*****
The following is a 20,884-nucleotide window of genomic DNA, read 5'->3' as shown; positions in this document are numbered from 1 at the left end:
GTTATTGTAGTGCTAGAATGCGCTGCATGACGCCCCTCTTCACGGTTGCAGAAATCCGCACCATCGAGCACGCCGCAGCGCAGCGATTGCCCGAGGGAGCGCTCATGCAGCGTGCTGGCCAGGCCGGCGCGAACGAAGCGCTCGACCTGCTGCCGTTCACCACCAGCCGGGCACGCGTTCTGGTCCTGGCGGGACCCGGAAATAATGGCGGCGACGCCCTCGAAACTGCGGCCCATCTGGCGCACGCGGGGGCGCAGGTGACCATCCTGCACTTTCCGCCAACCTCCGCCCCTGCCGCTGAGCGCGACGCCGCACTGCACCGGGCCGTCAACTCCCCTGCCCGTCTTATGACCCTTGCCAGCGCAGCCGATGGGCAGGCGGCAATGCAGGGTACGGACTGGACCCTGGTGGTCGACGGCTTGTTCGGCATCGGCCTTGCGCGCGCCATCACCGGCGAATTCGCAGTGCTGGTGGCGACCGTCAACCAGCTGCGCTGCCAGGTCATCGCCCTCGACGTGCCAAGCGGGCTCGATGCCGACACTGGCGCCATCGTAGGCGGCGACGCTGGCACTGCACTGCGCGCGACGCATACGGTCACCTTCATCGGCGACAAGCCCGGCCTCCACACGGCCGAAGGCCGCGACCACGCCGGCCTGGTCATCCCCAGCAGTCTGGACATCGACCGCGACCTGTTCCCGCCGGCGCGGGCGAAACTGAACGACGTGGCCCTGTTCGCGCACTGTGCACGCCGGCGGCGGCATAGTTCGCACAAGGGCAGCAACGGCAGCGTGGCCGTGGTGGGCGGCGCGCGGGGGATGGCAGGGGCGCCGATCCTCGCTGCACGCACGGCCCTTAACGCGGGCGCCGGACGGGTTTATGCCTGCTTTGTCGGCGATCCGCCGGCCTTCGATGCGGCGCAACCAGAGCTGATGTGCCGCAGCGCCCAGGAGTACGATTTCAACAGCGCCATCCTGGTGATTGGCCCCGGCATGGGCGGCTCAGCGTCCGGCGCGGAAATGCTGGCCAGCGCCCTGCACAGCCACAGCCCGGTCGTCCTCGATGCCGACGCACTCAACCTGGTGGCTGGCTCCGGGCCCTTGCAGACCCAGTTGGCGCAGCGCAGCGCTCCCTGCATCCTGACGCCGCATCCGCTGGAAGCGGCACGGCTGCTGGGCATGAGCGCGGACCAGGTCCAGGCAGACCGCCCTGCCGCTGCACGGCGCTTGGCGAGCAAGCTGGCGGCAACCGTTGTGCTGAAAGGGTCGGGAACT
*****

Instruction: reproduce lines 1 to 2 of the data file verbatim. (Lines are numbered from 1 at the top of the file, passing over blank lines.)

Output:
The following is a 20,884-nucleotide window of genomic DNA, read 5'->3' as shown; positions in this document are numbered from 1 at the left end:
GTTATTGTAGTGCTAGAATGCGCTGCATGACGCCCCTCTTCACGGTTGCAGAAATCCGCACCATCGAGCACGCCGCAGCGCAGCGATTGCCCGAGGGAGCGCTCATGCAGCGTGCTGGCCAGGCCGGCGCGAACGAAGCGCTCGACCTGCTGCCGTTCACCACCAGCCGGGCACGCGTTCTGGTCCTGGCGGGACCCGGAAATAATGGCGGCGACGCCCTCGAAACTGCGGCCCATCTGGCGCACGCGGGGGCGCAGGTGACCATCCTGCACTTTCCGCCAACCTCCGCCCCTGCCGCTGAGCGCGACGCCGCACTGCACCGGGCCGTCAACTCCCCTGCCCGTCTTATGACCCTTGCCAGCGCAGCCGATGGGCAGGCGGCAATGCAGGGTACGGACTGGACCCTGGTGGTCGACGGCTTGTTCGGCATCGGCCTTGCGCGCGCCATCACCGGCGAATTCGCAGTGCTGGTGGCGACCGTCAACCAGCTGCGCTGCCAGGTCATCGCCCTCGACGTGCCAAGCGGGCTCGATGCCGACACTGGCGCCATCGTAGGCGGCGACGCTGGCACTGCACTGCGCGCGACGCATACGGTCACCTTCATCGGCGACAAGCCCGGCCTCCACACGGCCGAAGGCCGCGACCACGCCGGCCTGGTCATCCCCAGCAGTCTGGACATCGACCGCGACCTGTTCCCGCCGGCGCGGGCGAAACTGAACGACGTGGCCCTGTTCGCGCACTGTGCACGCCGGCGGCGGCATAGTTCGCACAAGGGCAGCAACGGCAGCGTGGCCGTGGTGGGCGGCGCGCGGGGGATGGCAGGGGCGCCGATCCTCGCTGCACGCACGGCCCTTAACGCGGGCGCCGGACGGGTTTATGCCTGCTTTGTCGGCGATCCGCCGGCCTTCGATGCGGCGCAACCAGAGCTGATGTGCCGCAGCGCCCAGGAGTACGATTTCAACAGCGCCATCCTGGTGATTGGCCCCGGCATGGGCGGCTCAGCGTCCGGCGCGGAAATGCTGGCCAGCGCCCTGCACAGCCACAGCCCGGTCGTCCTCGATGCCGACGCACTCAACCTGGTGGCTGGCTCCGGGCCCTTGCAGACCCAGTTGGCGCAGCGCAGCGCTCCCTGCATCCTGACGCCGCATCCGCTGGAAGCGGCACGGCTGCTGGGCATGAGCGCGGACCAGGTCCAGGCAGACCGCCCTGCCGCTGCACGGCGCTTGGCGAGCAAGCTGGCGGCAACCGTTGTGCTGAAAGGGTCGGGAACT